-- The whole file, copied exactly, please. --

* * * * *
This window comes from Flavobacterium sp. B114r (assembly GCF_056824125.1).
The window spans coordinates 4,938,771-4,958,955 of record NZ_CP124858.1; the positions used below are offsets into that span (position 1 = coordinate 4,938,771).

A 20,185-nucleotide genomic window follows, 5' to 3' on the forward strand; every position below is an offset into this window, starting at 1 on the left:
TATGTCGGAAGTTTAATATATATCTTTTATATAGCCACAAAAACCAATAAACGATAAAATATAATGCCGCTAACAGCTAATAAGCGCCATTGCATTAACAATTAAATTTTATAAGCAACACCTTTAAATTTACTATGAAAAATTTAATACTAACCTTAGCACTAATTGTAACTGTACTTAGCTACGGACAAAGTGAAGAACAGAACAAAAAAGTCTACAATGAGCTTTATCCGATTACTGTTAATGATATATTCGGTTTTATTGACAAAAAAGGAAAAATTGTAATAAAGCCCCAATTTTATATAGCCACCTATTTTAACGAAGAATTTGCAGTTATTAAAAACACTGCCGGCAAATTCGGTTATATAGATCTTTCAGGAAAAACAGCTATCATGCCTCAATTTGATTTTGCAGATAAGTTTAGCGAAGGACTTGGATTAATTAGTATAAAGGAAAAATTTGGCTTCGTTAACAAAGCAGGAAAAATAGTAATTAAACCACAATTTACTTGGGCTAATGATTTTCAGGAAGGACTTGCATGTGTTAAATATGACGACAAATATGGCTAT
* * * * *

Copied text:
This window comes from Flavobacterium sp. B114r (assembly GCF_056824125.1).
The window spans coordinates 4,938,771-4,958,955 of record NZ_CP124858.1; the positions used below are offsets into that span (position 1 = coordinate 4,938,771).

A 20,185-nucleotide genomic window follows, 5' to 3' on the forward strand; every position below is an offset into this window, starting at 1 on the left:
TATGTCGGAAGTTTAATATATATCTTTTATATAGCCACAAAAACCAATAAACGATAAAATATAATGCCGCTAACAGCTAATAAGCGCCATTGCATTAACAATTAAATTTTATAAGCAACACCTTTAAATTTACTATGAAAAATTTAATACTAACCTTAGCACTAATTGTAACTGTACTTAGCTACGGACAAAGTGAAGAACAGAACAAAAAAGTCTACAATGAGCTTTATCCGATTACTGTTAATGATATATTCGGTTTTATTGACAAAAAAGGAAAAATTGTAATAAAGCCCCAATTTTATATAGCCACCTATTTTAACGAAGAATTTGCAGTTATTAAAAACACTGCCGGCAAATTCGGTTATATAGATCTTTCAGGAAAAACAGCTATCATGCCTCAATTTGATTTTGCAGATAAGTTTAGCGAAGGACTTGGATTAATTAGTATAAAGGAAAAATTTGGCTTCGTTAACAAAGCAGGAAAAATAGTAATTAAACCACAATTTACTTGGGCTAATGATTTTCAGGAAGGACTTGCATGTGTTAAATATGACGACAAATATGGCTAT